• 1942
    Age 38
    Crosby's recording hit the charts on October 3, 1942, and rose to No. 1 on October 31, where it stayed for 11 weeks.
    More Details Hide Details A holiday perennial, the song was repeatedly re-released by Decca, charting another 16 times. It topped the charts again in 1945, and for a third time in January 1947. The song remains the best-selling single of all time. According to Guinness World Records, Crosby's recording of "White Christmas" has "sold over 100 million copies around the world, with at least 50 million sales as singles". Crosby's recording was so popular that he was obliged to re-record it in 1947 using the same musicians and backup singers; the original 1942 master had become damaged due to its frequent use in pressing additional singles. Though the two versions are very similar, it is the 1947 recording which is most familiar today.
  • 1941
    Age 37
    The biggest hit song of Crosby's career was his recording of Irving Berlin's "White Christmas", which he first introduced on a Christmas Day radio broadcast in 1941. (A copy of the recording from the radio program is owned by the estate of Bing Crosby and was loaned to CBS Sunday Morning for their December 25, 2011, program.) The song then appeared soon after in his 1942 movie Holiday Inn.
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  • 1940
    Age 36
    Crosby was a registered Republican, and actively campaigned for Wendell Willkie in 1940 against President Roosevelt, arguing that no man should serve more than two terms in the White House.
    More Details Hide Details After Willkie lost, Crosby decreed that he would never again make any open political contributions. Crosby reportedly had an alcohol problem in his youth, and may have been dismissed from Paul Whiteman's orchestra because of it, but he later got a handle on his drinking. According to Giddins, Crosby told his son Gary to stay away from alcohol, adding, "It killed your mother." After Crosby's death, his eldest son, Gary, wrote a highly critical memoir, Going My Own Way, depicting his father as cruel, cold, remote, and both physically and psychologically abusive. Gary Crosby wrote: We had to keep a close watch on our actions... When one of us left a sneaker or pair of underpants lying around, he had to tie the offending object on a string and wear it around his neck until he went off to bed that night. Dad called it "the Crosby lavalier". At the time the humor of the name escaped me...
  • 1937
    Age 33
    In 1937, Bing Crosby hosted the first National Pro-Am Golf Championship, the 'Crosby Clambake' as it was popularly known, at Rancho Santa Fe Golf Club in Rancho Santa Fe, California, the event's location prior to World War II.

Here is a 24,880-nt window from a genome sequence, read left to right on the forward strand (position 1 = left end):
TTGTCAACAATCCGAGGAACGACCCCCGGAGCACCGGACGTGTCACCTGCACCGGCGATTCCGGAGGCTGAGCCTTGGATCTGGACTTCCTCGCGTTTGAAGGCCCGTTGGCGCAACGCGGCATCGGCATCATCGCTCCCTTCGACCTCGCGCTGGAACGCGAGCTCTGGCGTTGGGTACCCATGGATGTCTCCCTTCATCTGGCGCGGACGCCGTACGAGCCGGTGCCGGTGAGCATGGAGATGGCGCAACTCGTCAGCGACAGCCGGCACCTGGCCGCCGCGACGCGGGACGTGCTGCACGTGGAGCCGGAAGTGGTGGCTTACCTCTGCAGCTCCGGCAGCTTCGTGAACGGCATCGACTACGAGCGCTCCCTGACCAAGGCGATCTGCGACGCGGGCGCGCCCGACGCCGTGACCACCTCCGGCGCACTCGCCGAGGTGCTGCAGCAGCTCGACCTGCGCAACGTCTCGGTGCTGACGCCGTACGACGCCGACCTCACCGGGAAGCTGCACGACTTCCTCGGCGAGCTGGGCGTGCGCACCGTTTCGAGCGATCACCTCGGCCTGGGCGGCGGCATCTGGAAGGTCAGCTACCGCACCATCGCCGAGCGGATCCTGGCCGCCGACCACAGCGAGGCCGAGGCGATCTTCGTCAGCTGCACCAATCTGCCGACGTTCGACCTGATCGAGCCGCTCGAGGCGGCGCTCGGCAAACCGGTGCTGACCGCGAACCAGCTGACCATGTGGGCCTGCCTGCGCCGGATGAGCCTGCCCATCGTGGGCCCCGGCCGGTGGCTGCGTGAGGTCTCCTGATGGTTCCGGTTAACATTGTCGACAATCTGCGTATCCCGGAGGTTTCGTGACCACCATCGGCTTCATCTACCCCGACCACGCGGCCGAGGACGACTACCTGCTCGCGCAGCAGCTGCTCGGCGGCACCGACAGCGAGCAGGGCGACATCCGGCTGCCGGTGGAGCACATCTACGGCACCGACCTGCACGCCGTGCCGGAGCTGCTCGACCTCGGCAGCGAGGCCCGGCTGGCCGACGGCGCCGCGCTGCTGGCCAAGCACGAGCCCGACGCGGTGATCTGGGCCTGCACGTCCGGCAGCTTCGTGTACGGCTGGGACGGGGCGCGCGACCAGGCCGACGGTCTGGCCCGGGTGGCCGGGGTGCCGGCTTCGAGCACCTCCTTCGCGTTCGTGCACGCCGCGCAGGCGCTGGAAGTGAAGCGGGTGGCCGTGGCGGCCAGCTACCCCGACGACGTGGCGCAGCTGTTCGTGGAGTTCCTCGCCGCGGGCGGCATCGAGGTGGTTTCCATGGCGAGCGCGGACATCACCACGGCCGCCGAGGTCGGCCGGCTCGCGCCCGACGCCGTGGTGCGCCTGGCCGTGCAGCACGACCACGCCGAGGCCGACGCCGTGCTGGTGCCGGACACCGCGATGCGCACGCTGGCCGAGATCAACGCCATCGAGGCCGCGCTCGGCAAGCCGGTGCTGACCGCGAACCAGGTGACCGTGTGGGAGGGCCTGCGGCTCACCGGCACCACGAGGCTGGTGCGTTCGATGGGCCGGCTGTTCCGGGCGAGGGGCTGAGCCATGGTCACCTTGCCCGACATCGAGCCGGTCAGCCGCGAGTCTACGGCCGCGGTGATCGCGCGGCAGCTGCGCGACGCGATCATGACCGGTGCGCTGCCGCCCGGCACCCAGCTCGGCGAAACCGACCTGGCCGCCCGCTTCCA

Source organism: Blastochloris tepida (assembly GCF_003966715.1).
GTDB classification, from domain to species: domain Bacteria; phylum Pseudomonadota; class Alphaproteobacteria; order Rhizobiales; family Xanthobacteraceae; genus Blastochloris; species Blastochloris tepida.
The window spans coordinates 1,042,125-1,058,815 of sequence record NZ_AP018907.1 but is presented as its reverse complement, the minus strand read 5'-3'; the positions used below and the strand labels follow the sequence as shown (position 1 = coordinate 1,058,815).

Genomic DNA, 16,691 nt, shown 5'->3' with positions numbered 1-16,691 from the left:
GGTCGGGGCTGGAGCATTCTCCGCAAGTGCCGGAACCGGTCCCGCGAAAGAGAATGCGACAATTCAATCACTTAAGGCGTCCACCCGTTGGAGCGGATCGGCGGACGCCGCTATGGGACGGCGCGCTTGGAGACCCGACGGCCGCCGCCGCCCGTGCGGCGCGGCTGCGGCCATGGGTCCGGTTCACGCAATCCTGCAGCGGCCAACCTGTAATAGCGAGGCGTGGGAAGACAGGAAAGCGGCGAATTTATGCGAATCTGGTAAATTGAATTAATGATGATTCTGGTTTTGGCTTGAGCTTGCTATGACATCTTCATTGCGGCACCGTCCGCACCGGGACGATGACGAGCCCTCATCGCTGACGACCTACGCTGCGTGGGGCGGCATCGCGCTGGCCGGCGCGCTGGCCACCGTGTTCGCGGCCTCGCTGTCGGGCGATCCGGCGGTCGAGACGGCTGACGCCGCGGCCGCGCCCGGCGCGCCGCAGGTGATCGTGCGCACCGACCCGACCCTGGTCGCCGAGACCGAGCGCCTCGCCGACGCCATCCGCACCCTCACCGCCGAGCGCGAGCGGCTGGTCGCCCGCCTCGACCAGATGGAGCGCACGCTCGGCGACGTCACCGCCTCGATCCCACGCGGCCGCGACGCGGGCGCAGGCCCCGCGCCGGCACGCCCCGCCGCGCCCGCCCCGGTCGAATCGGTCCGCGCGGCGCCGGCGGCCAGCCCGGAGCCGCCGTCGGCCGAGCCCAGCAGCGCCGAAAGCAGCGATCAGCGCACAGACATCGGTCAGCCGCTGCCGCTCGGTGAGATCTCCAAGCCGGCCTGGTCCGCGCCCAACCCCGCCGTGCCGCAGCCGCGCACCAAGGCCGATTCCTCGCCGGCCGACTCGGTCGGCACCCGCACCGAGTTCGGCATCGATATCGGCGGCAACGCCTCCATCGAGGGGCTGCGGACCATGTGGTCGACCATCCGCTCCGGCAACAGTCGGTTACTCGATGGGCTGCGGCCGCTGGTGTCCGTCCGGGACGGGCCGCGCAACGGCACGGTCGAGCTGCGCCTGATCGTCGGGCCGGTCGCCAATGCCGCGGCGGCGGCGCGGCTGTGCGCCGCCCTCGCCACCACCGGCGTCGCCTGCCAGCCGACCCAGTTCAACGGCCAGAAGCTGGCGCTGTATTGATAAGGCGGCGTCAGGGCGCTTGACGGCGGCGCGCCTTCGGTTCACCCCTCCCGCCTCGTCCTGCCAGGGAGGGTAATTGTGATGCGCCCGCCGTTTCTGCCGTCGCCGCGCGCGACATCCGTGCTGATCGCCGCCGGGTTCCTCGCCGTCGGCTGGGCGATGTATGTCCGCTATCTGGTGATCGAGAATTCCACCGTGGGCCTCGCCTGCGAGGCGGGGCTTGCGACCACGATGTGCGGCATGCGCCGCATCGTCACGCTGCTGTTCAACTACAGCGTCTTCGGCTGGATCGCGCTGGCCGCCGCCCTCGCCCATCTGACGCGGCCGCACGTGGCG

More Details Hide Details Sam Snead won the first tournament, in which the first place check was for $500. After the war, the event resumed play in 1947 on golf courses in Pebble Beach, where it has been played ever since. Now the AT&T Pebble Beach National Pro-Am, it has been a leading event in the world of professional golf. Crosby first took up golf at 12 as a caddy, dropped it, and started again in 1930 with some fellow cast members in Hollywood during the filming of The King of Jazz. Crosby was accomplished at the sport, with a two handicap. He competed in both the British and U.S. Amateur championships, was a five-time club champion at Lakeside Golf Club in Hollywood, and once made a hole-in-one on the 16th at Cypress Point.
  • 1936
    Age 32
    Also in 1936, Crosby exercised an option from Paramount to make a film out-of-house.
    More Details Hide Details Quickly signed to a one-picture agreement with Columbia, Crosby dreamt of having his icon and friend Louis Armstrong, an African-American, who largely influenced his singing style, in a screen adaptation of The Peacock Feather called Pennies from Heaven. Crosby talked to Harry Cohn about the matter, but he disagreed saying: " no reason to entail the expense of flying him in and having no desire to negotiate with Armstrong's crude, mob-linked but devoted manager, Joe Glaser." Bing threatened to walk out on the film and refused to discuss it with Cohn. Armstrong's musical scenes, along with some comical dialogue as well, heightened his career. Bing also had it that Armstrong made high billing alongside his white co-stars, one of the first times ever for a black performer in a wide-audience film. He starred as himself in many more films to come and had a large appreciation for Bing's unracist views, often thanking him in his later years.
    By 1936, he'd replaced his former boss, Paul Whiteman, as host of the prestigious NBC radio program Kraft Music Hall, the weekly radio program where he remained for the next ten years. "Where the Blue of the Night (Meets the Gold of the Day)", which showcased one of his then-trademark whistling interludes, became his theme song and signature tune.
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  • 1934
    Age 30
    Critically acclaimed audio engineer Steve Hoffman once stated: "By the way, Bing actually saved the record business in 1934 when he agreed to support Decca founder Jack Kapp's crazy idea of lowering the price of singles from a dollar to 35 cents and getting a royalty for records sold instead of a flat fee.